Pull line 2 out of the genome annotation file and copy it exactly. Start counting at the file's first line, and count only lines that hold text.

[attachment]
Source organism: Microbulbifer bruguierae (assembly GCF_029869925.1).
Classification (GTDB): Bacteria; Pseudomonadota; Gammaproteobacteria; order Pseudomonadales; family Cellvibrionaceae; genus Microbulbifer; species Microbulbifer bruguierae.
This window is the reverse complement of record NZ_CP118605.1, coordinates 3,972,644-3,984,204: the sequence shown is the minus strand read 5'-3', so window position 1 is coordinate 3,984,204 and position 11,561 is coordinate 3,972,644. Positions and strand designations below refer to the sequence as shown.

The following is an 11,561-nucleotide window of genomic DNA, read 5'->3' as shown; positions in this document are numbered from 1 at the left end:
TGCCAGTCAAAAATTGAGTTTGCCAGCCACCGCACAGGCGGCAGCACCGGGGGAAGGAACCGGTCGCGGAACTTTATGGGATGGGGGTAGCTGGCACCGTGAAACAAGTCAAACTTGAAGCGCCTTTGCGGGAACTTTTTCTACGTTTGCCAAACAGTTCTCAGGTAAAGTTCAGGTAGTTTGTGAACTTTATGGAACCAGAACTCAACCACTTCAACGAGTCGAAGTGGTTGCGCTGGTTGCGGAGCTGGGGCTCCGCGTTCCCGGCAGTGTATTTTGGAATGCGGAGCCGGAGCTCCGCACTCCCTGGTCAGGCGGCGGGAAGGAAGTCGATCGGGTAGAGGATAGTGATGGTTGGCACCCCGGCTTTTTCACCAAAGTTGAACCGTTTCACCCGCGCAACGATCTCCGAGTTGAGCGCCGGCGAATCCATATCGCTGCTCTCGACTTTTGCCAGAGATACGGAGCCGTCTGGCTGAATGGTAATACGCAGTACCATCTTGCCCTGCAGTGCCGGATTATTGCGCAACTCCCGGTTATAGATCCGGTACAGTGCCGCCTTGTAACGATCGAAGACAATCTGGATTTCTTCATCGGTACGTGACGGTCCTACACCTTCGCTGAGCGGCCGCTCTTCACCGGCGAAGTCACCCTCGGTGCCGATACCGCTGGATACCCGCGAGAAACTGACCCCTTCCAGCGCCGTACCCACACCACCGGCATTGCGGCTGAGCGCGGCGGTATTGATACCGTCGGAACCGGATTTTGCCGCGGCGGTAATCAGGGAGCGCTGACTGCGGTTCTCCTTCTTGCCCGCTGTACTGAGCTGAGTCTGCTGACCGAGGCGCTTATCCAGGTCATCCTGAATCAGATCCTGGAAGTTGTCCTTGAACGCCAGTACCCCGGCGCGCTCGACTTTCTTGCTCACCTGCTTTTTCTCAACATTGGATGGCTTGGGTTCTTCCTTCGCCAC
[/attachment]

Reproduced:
Classification (GTDB): Bacteria; Pseudomonadota; Gammaproteobacteria; order Pseudomonadales; family Cellvibrionaceae; genus Microbulbifer; species Microbulbifer bruguierae.